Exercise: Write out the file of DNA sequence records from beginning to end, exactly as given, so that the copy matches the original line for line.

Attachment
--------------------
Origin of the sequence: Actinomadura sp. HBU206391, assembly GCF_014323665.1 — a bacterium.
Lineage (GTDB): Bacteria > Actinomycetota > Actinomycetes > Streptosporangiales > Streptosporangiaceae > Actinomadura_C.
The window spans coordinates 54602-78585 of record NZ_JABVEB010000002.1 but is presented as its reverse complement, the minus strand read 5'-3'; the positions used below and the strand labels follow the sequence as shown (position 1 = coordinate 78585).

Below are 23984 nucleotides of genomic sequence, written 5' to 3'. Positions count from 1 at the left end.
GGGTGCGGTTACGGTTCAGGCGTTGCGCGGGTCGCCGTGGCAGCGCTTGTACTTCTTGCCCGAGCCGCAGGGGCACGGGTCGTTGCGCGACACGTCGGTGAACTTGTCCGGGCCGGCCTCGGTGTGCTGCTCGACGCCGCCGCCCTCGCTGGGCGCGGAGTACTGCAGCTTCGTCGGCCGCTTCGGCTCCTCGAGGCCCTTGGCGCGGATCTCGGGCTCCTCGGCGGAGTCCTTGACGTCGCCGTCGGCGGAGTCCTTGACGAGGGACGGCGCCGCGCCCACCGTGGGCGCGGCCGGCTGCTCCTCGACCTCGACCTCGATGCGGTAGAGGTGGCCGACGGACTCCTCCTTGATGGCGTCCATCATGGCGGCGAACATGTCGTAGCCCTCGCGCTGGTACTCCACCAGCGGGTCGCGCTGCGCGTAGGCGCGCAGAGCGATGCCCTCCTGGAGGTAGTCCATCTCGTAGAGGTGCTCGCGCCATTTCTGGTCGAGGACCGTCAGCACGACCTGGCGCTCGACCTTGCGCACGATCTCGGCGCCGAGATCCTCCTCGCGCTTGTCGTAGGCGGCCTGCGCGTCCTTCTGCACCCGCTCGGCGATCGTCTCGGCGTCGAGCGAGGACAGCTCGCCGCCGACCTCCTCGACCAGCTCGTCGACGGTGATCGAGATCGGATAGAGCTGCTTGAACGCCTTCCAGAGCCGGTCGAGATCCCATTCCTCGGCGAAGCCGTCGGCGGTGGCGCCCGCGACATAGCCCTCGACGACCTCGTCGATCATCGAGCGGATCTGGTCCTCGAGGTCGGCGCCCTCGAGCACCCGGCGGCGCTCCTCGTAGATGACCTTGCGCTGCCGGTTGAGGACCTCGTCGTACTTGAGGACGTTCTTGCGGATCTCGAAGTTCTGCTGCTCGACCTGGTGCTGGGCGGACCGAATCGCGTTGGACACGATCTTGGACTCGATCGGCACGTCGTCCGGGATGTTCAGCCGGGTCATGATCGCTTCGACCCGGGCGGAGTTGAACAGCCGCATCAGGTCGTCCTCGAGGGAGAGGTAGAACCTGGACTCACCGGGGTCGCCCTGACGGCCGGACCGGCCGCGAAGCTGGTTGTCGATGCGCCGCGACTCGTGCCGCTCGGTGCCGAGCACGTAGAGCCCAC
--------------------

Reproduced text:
Origin of the sequence: Actinomadura sp. HBU206391, assembly GCF_014323665.1 — a bacterium.
Lineage (GTDB): Bacteria > Actinomycetota > Actinomycetes > Streptosporangiales > Streptosporangiaceae > Actinomadura_C.
The window spans coordinates 54602-78585 of record NZ_JABVEB010000002.1 but is presented as its reverse complement, the minus strand read 5'-3'; the positions used below and the strand labels follow the sequence as shown (position 1 = coordinate 78585).

Below are 23984 nucleotides of genomic sequence, written 5' to 3'. Positions count from 1 at the left end.
GGGTGCGGTTACGGTTCAGGCGTTGCGCGGGTCGCCGTGGCAGCGCTTGTACTTCTTGCCCGAGCCGCAGGGGCACGGGTCGTTGCGCGACACGTCGGTGAACTTGTCCGGGCCGGCCTCGGTGTGCTGCTCGACGCCGCCGCCCTCGCTGGGCGCGGAGTACTGCAGCTTCGTCGGCCGCTTCGGCTCCTCGAGGCCCTTGGCGCGGATCTCGGGCTCCTCGGCGGAGTCCTTGACGTCGCCGTCGGCGGAGTCCTTGACGAGGGACGGCGCCGCGCCCACCGTGGGCGCGGCCGGCTGCTCCTCGACCTCGACCTCGATGCGGTAGAGGTGGCCGACGGACTCCTCCTTGATGGCGTCCATCATGGCGGCGAACATGTCGTAGCCCTCGCGCTGGTACTCCACCAGCGGGTCGCGCTGCGCGTAGGCGCGCAGAGCGATGCCCTCCTGGAGGTAGTCCATCTCGTAGAGGTGCTCGCGCCATTTCTGGTCGAGGACCGTCAGCACGACCTGGCGCTCGACCTTGCGCACGATCTCGGCGCCGAGATCCTCCTCGCGCTTGTCGTAGGCGGCCTGCGCGTCCTTCTGCACCCGCTCGGCGATCGTCTCGGCGTCGAGCGAGGACAGCTCGCCGCCGACCTCCTCGACCAGCTCGTCGACGGTGATCGAGATCGGATAGAGCTGCTTGAACGCCTTCCAGAGCCGGTCGAGATCCCATTCCTCGGCGAAGCCGTCGGCGGTGGCGCCCGCGACATAGCCCTCGACGACCTCGTCGATCATCGAGCGGATCTGGTCCTCGAGGTCGGCGCCCTCGAGCACCCGGCGGCGCTCCTCGTAGATGACCTTGCGCTGCCGGTTGAGGACCTCGTCGTACTTGAGGACGTTCTTGCGGATCTCGAAGTTCTGCTGCTCGACCTGGTGCTGGGCGGACCGAATCGCGTTGGACACGATCTTGGACTCGATCGGCACGTCGTCCGGGATGTTCAGCCGGGTCATGATCGCTTCGACCCGGGCGGAGTTGAACAGCCGCATCAGGTCGTCCTCGAGGGAGAGGTAGAACCTGGACTCACCGGGGTCGCCCTGACGGCCGGACCGGCCGCGAAGCTGGTTGTCGATGCGCCGCGACTCGTGCCGCTCGGTGCCGAGCACGTAGAGCCCAC